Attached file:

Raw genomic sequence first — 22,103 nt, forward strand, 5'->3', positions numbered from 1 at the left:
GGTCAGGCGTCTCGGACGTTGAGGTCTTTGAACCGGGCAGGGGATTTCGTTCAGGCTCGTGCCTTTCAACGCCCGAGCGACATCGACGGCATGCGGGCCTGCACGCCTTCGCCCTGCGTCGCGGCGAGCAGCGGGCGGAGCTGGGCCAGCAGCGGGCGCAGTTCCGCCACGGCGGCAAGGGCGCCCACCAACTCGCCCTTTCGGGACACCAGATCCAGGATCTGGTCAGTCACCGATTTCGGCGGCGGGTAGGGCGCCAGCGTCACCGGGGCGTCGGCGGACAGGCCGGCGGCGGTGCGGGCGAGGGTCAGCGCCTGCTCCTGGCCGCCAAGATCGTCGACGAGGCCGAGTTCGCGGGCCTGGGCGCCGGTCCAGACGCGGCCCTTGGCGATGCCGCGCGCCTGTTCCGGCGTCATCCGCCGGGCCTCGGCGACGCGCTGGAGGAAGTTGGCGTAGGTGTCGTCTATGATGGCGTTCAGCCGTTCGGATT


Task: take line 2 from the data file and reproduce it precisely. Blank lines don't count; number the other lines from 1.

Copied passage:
GGTCAGGCGTCTCGGACGTTGAGGTCTTTGAACCGGGCAGGGGATTTCGTTCAGGCTCGTGCCTTTCAACGCCCGAGCGACATCGACGGCATGCGGGCCTGCACGCCTTCGCCCTGCGTCGCGGCGAGCAGCGGGCGGAGCTGGGCCAGCAGCGGGCGCAGTTCCGCCACGGCGGCAAGGGCGCCCACCAACTCGCCCTTTCGGGACACCAGATCCAGGATCTGGTCAGTCACCGATTTCGGCGGCGGGTAGGGCGCCAGCGTCACCGGGGCGTCGGCGGACAGGCCGGCGGCGGTGCGGGCGAGGGTCAGCGCCTGCTCCTGGCCGCCAAGATCGTCGACGAGGCCGAGTTCGCGGGCCTGGGCGCCGGTCCAGACGCGGCCCTTGGCGATGCCGCGCGCCTGTTCCGGCGTCATCCGCCGGGCCTCGGCGACGCGCTGGAGGAAGTTGGCGTAGGTGTCGTCTATGATGGCGTTCAGCCGTTCGGATT